Friday 20th May 2016. I receive the grade for my second essay on the MA. Despite my struggles with it, I am very pleased indeed to get a 76 (a mark over 70 is a Distinction, the MA equivalent of a First). The first essay got a 73. It’s a nice boost to my confidence when I needed it most, wracked as I was with Difficult Second Term Syndrome.

For the rest of the summer, I have to get on with postgraduate-y things under my own steam, such as attending open lectures and pursuing my own research. But as far as the big assessments go, the pressure is off until the autumn.

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A Bohemian Birthday

Tuesday 1st September 2015

To the ICA for a Carol Morley event. This comprises a launch of her new autobiographical novel, 7 Miles Out, along with a rare screening of her film from 2000, The Alcohol Years. I saw it on Channel 4 around that time (I think), and have looked out for Ms M’s name ever since. Her latest, The Falling, remains my favourite film of 2015. As is often the case, rewatching The Alcohol Years with an audience, and on a big screen, enhances the whole experience. The funny bits become much more funny, the shocking bits much more shocking.

At the ICA I bump into Debbie Smith and Atalanta Kernick, and spend the rest of the night with them, drinking. I also meet Ms Morley herself. When the ICA kicks us out at 11pm, we all head off in taxis to Sophie Parkin’s members’ bar, Vout-O-Reenee’s, in Tower Hill. It’s my suggestion, but to my delight it is seconded by one of Ms M’s friends, who produces a Vout’s calling card. So I end up having a perfect evening, drinking with lots of different people I admire, all brought together in a place where people know me, and where the spirit of the Colony Room is kept alive. Despite the inevitable gaps in my memory of this boozy night, what I do remember is being happy.

* * *

Thursday 3rd September 2015.

My 44th birthday. ‘Hope you gets lots of presents and cards’ says an automated email newsletter, for a product I can’t remember buying. Lots of cards and presents? Well, I do get some, from my closer relatives and from a couple of friends. But it’s Facebook messages that I’m more likely to receive in an amount that can be described as ‘lots’. The best part of a hundred, this time. Despite such messages requiring a few seconds’ keystrokes, not everyone on FB does it for every one of their contacts (myself included). So it’s still a gesture of niceness, of being thought of, and I’m touched.

I spend much of the day with my usual solitary exploration of new stuff. A birthday is a celebration of a still-working body, so one must mark it by giving still-working eyes new sights, and still-working legs new places.

This year, I finally tick off St Paul’s Cathedral. A Londoner who’s never gone inside St Paul’s is like a New Yorker who’s never been inside the Statue of Liberty: there’s plenty of them, but they don’t quite know why. For years they put off the visiting of a local treasure, feeling its fame with tourists somehow makes it harder to go. It’s like that definition of a literary classic: a book which everyone assumes you’ve read.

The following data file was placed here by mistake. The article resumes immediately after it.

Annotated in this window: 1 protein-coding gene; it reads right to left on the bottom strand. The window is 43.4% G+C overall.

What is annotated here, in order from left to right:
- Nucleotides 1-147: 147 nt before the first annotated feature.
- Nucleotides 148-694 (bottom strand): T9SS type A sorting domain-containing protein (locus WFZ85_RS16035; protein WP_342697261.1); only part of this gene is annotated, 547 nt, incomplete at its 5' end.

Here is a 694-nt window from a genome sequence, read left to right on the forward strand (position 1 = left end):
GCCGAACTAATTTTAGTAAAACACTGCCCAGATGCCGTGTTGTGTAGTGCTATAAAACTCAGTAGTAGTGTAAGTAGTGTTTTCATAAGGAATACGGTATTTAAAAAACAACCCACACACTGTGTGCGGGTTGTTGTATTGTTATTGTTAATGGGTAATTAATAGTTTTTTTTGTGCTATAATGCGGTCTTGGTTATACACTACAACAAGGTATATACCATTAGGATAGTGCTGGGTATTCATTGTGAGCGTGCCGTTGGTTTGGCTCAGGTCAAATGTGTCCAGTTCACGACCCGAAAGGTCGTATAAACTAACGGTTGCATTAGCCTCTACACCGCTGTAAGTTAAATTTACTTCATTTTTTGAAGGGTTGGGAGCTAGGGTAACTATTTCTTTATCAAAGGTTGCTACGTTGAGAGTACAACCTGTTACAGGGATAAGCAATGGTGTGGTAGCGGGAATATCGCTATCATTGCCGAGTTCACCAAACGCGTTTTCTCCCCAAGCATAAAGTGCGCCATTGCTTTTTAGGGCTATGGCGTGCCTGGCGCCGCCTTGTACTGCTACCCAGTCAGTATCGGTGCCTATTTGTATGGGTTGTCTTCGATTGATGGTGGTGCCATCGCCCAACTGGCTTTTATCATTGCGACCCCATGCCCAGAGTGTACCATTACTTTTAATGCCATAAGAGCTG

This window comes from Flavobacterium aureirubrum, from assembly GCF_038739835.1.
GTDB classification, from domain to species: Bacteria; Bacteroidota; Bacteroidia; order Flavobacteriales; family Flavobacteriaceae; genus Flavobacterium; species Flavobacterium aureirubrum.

St Paul’s hasn’t got Westminster Abbey’s monopoly on dead kings and queens and poets, but it is much better looking. Commissioned from Wren as the first big Protestant cathedral since the split from Catholicism, it is nevertheless as giddily Baroque as Anglicanism gets. Soaring, elegant arches, golden circular mosaics and domes within domes. I love how the main blue dome is actually on top of a second dome, to get the building as tall as possible. I climb the umpteen steps to the Whispering Gallery, which frightens me with its narrow walkway, so high above the floor. Oddly, I find the external Stone Gallery much more calming, even though it’s higher up and exposed to the elements. The walkway is wide, and well-protected, and the view is unusual for being that rare thing: a London skyline without St Paul’s.

In the crypt are the big military graves and memorials: Nelson, Wellington, Churchill. But there’s plenty of artists and musicians too: the tombs of Parry and Sullivan, and a cenotaph to Blake. I’m in the crypt when I look down and realise I am walking over the bones of JMW Turner, lying next to Reynolds, Millais, and Holman Hunt.

* * *

Then to a beach in Vauxhall, to see some brand new art. Most of today’s newspapers have the same shocking photograph on the cover: the body of a Syrian migrant boy, washed up onto a Turkish beach. There have been calls for humanity and compassion across the board, even from the newspapers that tend to rail against migrants, like the Mail. Some are saying this might mark a tipping-point, towards an era where human life is finally valued above economic and political concerns. Well, that would be nice.

I wonder how much the setting of the beach contributes to the power of the image. The beach has always been a vivid symbol of change, of humanity stepping forward – or backward. On Vauxhall Beach today (on the south bank, a little downriver of Vauxhall Bridge) is a piece of public art by Jason deCaires Taylor. Titled ‘The Rising Tide’, it’s an ingenious warning about climate change, which uses the natural tide of the Thames to make its point. The artwork comprises four life-size sculptures of apocalyptic horse riders, two men and two children. The horses’ heads are surreally replaced with the lozenge-shaped metal heads of oil pumps. The mens’ horses are ‘grazing’ from the sand (presumably helping themselves to oil), while the children’s horses are yet to feed. All four figures have their eyes closed. When the tide is high, the sculptures are fully submerged. The artwork is only meant to be here for a month, but judging by the crowds around the sculptures today (at low tide, that is), it has all the makings of a public art hit.